The Grape Debate: Love fine wines?

Kerry Parkin

The most common question I always get asked is “how did you become a wine writer?”

To be honest – it took a long time, perseverance, tasting upon tasting, a good dose of luck and a willingness to always learn. While my friends kicked back on a Thai beach, I’d be tasting away in a rainy wine region. As some were out partying, I’d be off at a wine course broadening my palate.

Unlike many other industries, working in wine requires a constant investment, both in time and money, in your education. No two vintages are the same, so the wine you tried last year and rated a success, could well turn out a dud the year after. The industry moves at a dizzy speed and it’s essential you keep up.

Tuesday night was another night of learning for me. I had the great pleasure of attending one of my favourite tasting lessons – hosted by the very knowledgeable and lovely wine writer Peter Bourne. I have known Peter for a number of years and I’ve attended quite a few of his classes. From the casual tasting on Tuesday night of Gourmet Wine’s top Cabernet Sauvignons, to introductory and specialized courses.

What I love is that it doesn’t matter how much or how little you know about wine, Peter’s courses embrace everyone. He has a rare world view of wine, backed by years of formidable tasting and a palate that hits the spot every time. For me it’s not just the fact that all his courses are served with a helping of generous cheese, but also a dollop of true passion.

There are a range of courses on offer for those who want to learn about wine – from beginners right through to masters. If you’re a Sydneysider your first stop should be Peter’s introductory course. It’s detailed in all the right places, entertaining and generous with the wine. Check out Peter Bourne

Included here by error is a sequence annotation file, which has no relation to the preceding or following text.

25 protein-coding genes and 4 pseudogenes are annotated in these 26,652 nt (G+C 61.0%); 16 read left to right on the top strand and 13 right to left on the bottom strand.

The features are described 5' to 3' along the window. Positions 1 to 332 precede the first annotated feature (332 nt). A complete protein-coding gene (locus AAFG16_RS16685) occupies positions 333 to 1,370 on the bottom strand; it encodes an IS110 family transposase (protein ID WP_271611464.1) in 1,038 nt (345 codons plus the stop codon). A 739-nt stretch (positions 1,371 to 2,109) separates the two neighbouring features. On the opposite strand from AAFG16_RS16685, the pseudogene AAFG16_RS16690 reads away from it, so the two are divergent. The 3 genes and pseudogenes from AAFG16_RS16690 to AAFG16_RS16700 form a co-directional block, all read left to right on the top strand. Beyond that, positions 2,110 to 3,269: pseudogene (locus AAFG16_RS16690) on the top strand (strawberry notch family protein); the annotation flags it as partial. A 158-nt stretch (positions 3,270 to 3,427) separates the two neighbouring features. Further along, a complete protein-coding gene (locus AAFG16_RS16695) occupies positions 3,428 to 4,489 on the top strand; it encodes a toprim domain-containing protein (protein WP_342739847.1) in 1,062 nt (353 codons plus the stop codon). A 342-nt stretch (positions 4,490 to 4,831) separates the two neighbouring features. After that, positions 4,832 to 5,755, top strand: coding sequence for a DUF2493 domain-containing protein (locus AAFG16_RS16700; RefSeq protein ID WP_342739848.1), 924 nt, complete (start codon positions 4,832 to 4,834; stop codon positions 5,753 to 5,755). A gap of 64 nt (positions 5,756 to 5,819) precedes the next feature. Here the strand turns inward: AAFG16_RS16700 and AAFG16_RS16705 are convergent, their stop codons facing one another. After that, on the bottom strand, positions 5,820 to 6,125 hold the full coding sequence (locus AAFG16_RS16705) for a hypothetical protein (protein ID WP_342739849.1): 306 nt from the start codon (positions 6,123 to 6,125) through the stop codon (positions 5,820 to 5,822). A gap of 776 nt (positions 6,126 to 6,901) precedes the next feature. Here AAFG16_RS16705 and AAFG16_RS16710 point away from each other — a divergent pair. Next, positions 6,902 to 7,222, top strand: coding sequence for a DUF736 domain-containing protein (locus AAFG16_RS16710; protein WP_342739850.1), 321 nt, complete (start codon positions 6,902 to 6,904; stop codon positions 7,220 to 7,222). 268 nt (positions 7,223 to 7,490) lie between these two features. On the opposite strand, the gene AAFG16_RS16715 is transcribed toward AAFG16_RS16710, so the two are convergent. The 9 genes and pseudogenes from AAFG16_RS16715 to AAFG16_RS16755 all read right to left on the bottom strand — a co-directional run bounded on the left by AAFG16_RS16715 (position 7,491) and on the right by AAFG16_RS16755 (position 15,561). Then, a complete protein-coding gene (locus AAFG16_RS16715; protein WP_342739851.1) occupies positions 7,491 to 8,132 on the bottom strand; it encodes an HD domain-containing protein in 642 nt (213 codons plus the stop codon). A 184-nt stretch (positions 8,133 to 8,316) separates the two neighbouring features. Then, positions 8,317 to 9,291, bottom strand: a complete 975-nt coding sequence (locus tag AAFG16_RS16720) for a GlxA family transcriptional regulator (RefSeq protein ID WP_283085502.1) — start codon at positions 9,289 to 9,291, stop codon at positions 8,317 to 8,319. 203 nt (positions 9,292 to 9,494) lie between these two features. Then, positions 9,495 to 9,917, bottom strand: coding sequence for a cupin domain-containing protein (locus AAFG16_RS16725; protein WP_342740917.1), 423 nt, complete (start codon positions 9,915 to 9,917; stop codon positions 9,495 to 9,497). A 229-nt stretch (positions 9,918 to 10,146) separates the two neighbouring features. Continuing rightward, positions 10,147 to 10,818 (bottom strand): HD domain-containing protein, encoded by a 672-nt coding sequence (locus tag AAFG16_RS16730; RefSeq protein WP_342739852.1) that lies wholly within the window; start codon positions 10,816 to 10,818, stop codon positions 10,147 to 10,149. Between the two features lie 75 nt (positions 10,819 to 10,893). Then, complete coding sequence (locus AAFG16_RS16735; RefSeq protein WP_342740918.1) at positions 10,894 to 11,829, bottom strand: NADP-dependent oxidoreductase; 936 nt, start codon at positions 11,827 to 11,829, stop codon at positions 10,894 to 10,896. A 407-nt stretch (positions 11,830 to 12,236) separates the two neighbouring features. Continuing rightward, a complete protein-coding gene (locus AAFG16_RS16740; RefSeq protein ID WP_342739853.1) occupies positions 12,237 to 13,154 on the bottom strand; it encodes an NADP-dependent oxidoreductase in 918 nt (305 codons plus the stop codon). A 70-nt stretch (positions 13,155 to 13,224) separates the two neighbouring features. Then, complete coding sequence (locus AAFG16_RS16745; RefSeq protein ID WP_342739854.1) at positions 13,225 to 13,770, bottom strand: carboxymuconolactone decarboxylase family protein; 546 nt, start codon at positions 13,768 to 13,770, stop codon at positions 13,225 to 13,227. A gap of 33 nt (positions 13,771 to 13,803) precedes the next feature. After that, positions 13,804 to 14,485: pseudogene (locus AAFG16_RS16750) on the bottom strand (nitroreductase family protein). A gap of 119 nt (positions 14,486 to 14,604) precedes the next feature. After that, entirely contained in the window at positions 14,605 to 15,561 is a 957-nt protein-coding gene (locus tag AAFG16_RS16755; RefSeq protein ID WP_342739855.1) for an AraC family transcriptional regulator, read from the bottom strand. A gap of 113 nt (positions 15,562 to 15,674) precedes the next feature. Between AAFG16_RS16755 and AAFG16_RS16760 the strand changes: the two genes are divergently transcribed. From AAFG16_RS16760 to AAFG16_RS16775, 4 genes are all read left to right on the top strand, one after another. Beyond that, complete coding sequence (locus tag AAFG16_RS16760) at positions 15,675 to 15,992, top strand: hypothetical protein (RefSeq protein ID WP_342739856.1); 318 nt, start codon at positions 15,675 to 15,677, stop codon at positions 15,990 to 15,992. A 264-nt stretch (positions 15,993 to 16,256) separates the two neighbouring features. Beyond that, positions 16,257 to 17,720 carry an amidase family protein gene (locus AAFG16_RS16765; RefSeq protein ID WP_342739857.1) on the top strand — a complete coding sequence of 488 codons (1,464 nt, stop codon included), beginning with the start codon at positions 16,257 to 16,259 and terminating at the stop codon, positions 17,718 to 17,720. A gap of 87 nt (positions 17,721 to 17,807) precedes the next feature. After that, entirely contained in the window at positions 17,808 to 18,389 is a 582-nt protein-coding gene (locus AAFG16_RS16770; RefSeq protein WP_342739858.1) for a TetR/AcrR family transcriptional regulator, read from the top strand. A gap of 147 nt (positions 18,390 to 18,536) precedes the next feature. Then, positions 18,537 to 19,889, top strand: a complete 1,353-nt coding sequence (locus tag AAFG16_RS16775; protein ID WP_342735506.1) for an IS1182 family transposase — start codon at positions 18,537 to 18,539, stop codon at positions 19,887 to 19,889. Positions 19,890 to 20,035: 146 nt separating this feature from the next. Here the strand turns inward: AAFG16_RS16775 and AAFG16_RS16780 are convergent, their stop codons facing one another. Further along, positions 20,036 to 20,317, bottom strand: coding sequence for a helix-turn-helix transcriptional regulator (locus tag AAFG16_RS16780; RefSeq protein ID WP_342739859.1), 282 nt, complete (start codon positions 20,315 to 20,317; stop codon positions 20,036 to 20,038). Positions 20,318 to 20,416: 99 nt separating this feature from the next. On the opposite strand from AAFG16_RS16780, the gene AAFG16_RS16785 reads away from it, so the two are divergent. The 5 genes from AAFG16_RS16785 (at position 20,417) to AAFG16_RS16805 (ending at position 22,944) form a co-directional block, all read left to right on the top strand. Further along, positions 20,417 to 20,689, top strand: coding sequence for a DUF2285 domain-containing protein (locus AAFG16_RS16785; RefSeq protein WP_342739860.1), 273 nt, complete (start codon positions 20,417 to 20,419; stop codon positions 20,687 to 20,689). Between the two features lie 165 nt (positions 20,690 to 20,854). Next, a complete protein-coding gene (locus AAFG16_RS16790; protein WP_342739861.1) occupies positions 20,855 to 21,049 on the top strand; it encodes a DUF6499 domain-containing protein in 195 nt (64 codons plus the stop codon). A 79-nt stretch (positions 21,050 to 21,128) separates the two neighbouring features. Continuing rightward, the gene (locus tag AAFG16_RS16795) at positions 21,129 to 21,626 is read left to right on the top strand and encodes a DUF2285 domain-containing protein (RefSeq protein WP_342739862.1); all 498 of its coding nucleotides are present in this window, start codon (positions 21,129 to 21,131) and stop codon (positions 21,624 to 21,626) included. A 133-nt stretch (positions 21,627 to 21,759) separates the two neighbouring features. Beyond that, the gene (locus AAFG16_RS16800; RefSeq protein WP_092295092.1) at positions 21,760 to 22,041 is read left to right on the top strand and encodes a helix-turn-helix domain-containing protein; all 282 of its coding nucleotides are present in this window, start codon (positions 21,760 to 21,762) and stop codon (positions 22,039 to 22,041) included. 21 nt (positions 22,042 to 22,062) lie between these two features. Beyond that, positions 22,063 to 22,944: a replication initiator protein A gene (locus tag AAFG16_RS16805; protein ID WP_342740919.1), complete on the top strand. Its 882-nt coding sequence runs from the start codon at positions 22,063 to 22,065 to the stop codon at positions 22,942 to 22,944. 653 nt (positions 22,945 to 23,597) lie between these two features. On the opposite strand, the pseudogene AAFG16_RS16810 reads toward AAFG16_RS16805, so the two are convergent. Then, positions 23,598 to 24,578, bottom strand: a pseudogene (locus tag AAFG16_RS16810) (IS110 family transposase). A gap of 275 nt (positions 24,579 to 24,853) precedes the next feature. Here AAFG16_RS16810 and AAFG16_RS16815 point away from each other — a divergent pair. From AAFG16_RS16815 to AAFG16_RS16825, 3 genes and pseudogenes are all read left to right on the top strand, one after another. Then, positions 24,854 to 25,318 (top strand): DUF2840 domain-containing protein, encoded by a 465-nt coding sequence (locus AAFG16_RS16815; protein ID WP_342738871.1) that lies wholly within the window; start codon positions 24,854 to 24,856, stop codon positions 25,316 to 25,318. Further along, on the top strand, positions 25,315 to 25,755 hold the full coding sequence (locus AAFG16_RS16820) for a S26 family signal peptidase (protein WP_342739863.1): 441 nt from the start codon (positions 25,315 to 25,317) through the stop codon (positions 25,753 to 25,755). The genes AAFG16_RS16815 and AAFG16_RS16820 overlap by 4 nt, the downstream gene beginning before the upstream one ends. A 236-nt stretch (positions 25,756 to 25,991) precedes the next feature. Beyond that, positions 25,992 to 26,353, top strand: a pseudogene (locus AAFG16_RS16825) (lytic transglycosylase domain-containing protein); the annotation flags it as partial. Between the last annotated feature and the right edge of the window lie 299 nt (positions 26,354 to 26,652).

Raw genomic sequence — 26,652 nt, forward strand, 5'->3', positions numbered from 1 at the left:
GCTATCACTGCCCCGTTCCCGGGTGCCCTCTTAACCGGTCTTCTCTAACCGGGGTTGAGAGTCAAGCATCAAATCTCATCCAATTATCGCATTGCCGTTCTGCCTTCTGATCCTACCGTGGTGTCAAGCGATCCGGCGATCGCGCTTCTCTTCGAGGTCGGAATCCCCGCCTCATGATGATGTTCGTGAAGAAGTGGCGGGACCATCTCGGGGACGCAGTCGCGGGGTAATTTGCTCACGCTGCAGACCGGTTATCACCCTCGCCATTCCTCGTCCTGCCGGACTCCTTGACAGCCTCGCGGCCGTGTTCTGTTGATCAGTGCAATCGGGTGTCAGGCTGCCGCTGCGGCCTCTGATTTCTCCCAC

If you live outside of Sydney perhaps try The Wine Society They offer a range of courses to suit every level and some classes run in VIC, SA , QLD and NSW. A particular favourite of mine is their Young Winemaker of the Year nights – you’re introduced not only to the next generation of wine makers but also the fabulous wines they are producing.

Alternatively try the Wine and Spirit Education Trust A worldwide network and internationally recognized qualification, the WSET courses are conducted all over Australia. You can join everything from a beginners course right through to diplomas.

Finally for those that want to get serious, there are a range of university courses which cover everything from wine business, wine marketing, wine making and viticulture to the science behind the creation of wine. Starting at $2000 a term these courses can be a financial reach for many – but if you’re serious, would like to turn your hobby into a career, then check out Wine Diva for a full list of institutions.

As for me? Well my next courses are strictly vineyard research based – a trip to Shoalhaven for some Chambourcin tastings, the King Valley and finally the Adelaide Hills. Remember not all learning is in the classroom!

Tell me – which wine courses have you attended and which do you rate?